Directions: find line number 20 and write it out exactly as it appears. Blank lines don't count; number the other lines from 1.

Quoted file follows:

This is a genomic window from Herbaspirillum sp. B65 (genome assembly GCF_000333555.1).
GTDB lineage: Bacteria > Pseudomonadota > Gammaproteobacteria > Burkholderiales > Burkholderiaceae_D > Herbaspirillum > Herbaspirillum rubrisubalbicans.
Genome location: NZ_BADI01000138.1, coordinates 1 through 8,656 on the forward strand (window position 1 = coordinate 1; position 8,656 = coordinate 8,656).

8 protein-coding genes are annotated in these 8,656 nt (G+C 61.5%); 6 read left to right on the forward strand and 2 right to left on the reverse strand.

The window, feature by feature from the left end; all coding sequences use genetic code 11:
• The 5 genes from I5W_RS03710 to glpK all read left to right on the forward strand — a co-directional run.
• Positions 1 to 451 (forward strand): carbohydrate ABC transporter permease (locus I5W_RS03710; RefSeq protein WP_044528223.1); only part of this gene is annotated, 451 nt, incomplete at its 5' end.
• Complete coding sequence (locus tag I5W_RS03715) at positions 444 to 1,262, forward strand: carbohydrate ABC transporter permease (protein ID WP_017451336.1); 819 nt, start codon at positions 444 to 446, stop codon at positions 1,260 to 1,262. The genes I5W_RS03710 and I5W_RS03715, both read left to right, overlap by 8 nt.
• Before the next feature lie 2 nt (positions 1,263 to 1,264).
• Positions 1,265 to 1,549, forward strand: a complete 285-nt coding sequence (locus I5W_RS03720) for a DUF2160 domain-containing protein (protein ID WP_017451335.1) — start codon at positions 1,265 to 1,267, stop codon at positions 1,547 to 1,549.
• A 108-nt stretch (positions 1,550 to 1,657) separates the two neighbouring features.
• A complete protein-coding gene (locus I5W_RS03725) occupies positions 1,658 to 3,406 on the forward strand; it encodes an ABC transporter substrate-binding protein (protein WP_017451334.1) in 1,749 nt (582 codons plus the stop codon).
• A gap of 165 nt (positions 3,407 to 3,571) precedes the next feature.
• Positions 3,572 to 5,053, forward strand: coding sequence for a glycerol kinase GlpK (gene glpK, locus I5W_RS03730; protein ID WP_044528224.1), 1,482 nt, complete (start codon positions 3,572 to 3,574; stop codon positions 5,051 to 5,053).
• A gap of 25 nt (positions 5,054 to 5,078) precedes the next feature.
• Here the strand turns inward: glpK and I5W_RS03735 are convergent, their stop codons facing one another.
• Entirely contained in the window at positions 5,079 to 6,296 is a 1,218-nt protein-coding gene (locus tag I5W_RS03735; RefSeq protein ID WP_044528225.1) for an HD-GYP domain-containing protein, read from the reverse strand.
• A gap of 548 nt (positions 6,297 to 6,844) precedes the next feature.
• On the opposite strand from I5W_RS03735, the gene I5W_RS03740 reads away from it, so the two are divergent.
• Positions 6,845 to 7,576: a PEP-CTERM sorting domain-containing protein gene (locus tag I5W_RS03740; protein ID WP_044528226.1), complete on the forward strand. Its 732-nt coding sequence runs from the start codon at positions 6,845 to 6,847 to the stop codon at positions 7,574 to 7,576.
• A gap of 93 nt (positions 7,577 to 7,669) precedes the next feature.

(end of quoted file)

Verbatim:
• Positions 6,845 to 7,576: a PEP-CTERM sorting domain-containing protein gene (locus tag I5W_RS03740; protein ID WP_044528226.1), complete on the forward strand. Its 732-nt coding sequence runs from the start codon at positions 6,845 to 6,847 to the stop codon at positions 7,574 to 7,576.